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COVID-19 and Multi-System Inflammatory Syndrome in Children

COVID-19 and Pediatric Multisystem Inflammatory Syndrome COVID-19 and Pediatric Multisystem Inflammatory Syndrome

​​​​You may have heard news reports about a possible connection between COVID-19 and a rare but​ serious health condition in children called Multi-System Inflammatory Syndrome in Children (MIS-C). We are watching this very carefully and trying to learn all that we can about it.​

We want to reassure parents that most children are not affected by the coronavirus, and reports of children who become seriously ill remain rare and unusual cases.

What we know

The Centers for Disease Control and Prevention (CDC) has made a connection between COVID-19 and Multi-System Inflammatory Syndrome in Children (MIS-C). While we do not know who is most at risk for this illness, scientists around the world are working hard to understand this syndrome and how best to treat it. ​

The best thing you can do to protect your child is to call your pediatrician if you have any concerns about your child’s health. Pediatricians are open for business and able to care for your children now.​​​​​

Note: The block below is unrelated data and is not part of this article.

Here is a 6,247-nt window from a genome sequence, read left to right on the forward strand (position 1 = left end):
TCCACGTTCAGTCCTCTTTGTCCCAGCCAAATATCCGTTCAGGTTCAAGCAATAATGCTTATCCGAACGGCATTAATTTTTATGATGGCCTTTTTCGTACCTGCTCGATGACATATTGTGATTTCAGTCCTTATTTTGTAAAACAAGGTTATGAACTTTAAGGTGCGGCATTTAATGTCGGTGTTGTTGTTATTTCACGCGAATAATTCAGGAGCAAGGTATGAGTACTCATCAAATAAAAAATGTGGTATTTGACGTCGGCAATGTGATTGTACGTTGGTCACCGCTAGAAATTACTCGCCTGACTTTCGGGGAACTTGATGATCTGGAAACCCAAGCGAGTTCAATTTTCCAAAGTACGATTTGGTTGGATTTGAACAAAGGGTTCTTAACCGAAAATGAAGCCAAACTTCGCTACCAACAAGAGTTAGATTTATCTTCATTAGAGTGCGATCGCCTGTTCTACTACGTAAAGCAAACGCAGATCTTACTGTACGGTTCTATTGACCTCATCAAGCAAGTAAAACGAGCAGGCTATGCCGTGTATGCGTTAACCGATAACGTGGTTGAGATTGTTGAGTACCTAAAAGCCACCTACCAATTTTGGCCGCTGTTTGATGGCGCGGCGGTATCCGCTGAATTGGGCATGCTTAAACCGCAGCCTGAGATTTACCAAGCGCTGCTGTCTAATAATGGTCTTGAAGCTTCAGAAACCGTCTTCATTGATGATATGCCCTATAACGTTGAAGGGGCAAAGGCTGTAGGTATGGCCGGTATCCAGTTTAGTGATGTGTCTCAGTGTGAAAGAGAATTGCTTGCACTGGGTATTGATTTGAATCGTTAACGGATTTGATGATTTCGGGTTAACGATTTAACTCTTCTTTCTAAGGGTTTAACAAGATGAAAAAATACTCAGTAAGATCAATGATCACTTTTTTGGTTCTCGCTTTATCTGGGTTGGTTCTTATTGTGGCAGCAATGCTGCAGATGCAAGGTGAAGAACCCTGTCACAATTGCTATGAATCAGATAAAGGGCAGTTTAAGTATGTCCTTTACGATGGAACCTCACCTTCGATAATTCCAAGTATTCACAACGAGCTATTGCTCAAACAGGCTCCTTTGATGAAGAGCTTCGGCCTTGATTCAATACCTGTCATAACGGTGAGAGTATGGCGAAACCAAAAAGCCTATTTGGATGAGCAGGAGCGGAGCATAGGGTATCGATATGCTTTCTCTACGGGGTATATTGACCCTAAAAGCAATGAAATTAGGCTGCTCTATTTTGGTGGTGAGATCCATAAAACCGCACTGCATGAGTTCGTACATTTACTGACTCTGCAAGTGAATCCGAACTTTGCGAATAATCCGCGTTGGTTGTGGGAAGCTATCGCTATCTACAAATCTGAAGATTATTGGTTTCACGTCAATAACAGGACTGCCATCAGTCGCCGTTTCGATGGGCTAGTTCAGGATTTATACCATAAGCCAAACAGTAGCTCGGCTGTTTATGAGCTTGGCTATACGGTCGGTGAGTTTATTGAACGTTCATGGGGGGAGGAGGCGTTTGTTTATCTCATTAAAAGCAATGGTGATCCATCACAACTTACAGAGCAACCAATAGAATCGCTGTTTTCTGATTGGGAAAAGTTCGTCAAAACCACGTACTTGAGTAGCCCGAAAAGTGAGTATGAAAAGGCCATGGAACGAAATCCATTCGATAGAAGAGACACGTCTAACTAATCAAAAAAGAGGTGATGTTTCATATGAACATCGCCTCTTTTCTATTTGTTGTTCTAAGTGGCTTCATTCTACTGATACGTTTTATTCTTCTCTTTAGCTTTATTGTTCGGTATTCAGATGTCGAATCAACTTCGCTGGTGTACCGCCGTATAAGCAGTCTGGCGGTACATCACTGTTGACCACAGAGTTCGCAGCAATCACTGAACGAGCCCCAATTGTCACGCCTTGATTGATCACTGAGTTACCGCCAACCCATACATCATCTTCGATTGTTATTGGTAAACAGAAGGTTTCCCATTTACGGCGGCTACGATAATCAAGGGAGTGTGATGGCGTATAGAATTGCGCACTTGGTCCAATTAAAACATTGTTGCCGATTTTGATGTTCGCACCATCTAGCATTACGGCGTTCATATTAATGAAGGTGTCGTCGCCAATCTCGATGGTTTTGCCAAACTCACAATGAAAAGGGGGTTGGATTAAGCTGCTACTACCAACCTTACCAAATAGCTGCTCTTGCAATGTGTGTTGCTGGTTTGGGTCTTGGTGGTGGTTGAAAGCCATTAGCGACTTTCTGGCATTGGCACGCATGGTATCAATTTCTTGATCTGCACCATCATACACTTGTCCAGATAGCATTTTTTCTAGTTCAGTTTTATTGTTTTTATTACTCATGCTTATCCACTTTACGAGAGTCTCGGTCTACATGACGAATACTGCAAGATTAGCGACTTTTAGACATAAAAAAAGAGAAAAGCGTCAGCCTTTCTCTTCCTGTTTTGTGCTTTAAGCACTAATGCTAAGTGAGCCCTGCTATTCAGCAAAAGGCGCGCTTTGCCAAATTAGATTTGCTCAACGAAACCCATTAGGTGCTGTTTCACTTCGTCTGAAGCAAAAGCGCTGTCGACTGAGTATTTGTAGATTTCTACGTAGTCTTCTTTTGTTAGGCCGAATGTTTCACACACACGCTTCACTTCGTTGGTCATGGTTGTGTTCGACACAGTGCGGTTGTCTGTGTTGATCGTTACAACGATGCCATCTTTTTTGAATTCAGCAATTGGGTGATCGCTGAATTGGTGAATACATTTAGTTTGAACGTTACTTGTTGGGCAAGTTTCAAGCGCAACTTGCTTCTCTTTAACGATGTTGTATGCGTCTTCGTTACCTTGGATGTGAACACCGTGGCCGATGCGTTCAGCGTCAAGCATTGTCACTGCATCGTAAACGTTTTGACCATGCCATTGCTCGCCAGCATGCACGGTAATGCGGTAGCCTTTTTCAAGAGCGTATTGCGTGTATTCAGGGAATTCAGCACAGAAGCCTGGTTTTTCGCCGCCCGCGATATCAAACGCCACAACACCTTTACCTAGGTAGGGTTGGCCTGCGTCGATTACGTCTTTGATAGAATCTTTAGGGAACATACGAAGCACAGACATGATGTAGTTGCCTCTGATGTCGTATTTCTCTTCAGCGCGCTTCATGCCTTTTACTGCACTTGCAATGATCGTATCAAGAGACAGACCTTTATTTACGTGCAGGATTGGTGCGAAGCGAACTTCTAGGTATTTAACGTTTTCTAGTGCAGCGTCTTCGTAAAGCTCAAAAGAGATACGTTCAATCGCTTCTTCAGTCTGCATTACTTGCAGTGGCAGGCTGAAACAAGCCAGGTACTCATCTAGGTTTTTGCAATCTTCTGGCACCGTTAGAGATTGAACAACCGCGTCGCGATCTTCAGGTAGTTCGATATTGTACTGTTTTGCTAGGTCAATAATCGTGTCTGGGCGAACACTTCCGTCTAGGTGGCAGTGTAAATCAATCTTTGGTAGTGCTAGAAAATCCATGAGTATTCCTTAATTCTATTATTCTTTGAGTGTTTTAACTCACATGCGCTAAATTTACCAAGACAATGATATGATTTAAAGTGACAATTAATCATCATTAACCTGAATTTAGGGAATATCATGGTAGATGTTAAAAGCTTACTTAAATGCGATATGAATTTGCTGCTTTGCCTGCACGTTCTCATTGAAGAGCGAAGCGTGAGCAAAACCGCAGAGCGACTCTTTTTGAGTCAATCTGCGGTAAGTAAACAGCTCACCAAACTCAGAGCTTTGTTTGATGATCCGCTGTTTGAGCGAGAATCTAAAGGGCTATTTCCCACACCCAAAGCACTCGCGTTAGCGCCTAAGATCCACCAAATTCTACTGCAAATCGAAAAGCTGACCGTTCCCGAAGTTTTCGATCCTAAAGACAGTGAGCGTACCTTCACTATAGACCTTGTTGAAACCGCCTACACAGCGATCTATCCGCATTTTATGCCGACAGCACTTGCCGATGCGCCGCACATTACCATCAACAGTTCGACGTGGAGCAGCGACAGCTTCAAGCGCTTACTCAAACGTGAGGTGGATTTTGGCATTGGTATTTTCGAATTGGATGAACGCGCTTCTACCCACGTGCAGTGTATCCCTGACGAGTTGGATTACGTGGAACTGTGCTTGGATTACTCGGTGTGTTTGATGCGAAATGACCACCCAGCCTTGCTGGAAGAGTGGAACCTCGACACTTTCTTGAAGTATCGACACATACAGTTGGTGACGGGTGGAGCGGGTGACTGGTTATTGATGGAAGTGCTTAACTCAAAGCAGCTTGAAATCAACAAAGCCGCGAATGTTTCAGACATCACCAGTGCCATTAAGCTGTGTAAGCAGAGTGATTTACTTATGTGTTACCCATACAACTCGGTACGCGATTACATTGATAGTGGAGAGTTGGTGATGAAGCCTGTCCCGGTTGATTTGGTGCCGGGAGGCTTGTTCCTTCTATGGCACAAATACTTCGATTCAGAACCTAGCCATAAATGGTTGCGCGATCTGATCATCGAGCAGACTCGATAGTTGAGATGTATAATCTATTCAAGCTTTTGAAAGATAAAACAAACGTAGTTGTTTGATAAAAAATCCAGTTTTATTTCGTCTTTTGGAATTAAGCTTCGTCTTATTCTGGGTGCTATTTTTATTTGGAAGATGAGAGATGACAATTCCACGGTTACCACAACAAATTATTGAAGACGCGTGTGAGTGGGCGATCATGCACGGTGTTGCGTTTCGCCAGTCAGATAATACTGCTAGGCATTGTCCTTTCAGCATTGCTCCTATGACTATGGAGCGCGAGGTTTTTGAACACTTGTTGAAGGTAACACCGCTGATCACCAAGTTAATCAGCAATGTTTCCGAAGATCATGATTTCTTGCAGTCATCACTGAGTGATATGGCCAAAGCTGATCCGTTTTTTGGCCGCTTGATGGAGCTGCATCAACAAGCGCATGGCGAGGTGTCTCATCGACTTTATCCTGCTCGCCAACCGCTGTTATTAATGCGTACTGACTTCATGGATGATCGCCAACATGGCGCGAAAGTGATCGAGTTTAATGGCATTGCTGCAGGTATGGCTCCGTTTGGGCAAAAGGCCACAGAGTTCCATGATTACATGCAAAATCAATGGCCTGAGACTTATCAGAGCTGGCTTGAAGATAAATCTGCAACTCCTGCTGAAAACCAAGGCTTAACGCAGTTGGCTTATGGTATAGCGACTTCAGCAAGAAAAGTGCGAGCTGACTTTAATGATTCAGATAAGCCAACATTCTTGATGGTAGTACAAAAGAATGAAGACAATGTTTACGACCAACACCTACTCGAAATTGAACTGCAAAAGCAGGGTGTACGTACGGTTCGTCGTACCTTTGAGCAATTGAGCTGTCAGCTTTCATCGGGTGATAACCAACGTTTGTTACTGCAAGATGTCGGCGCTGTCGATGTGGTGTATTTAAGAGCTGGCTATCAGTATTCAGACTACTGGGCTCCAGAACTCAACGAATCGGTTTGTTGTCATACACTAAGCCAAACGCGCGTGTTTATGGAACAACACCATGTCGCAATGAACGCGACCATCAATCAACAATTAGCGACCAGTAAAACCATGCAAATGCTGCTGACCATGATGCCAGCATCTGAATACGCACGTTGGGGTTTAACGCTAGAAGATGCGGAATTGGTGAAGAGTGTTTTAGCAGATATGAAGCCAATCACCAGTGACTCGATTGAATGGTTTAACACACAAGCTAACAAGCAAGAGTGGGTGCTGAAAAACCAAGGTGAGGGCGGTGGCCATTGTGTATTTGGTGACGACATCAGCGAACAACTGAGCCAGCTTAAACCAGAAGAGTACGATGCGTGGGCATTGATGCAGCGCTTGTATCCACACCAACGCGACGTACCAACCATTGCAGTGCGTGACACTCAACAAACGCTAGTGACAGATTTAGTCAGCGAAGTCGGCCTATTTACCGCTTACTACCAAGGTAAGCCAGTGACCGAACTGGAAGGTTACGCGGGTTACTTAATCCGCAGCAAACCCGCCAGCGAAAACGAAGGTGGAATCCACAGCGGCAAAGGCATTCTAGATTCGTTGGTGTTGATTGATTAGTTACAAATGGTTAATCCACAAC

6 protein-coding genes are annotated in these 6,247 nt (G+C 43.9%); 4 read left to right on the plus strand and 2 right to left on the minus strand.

MIS-C has been compared to another rare childhood condition, Kawasaki Disease, because it shares some of the same symptoms. But we now know this is a different illness. If you notice any of the following symptoms, call your pediatrician:

  • a fever lasting more than 24 hours

  • abdominal pain, diarrhea or vomiting

  • rash or changes in skin color

  • trouble breathing

  • your child seems confused or overly sleepy​

Be sure to let your pediatrician know if your child has tested positive for COVID-19 or has been exposed to the virus. Your pediatrician will let you know you if your child can be seen in the office or if you need to go to the emergency department.

​While Multi-System Inflammatory Syndrome in Children sounds frightening, the American Academy of Pediatrics reminds parents that this condition is still very rare. ​


Call your pediatrician with any questions or concerns about your child. Do not be afraid to go to the pediatrician's office for checkups, vaccines, or if your child is sick. Your pediatrician cares about your child's health and is taking extra steps to make sure everyone is safe when they come in.​

More Information:​

Last Updated
American Academy of Pediatrics (Copyright © 2020)
The information contained on this Web site should not be used as a substitute for the medical care and advice of your pediatrician. There may be variations in treatment that your pediatrician may recommend based on individual facts and circumstances.
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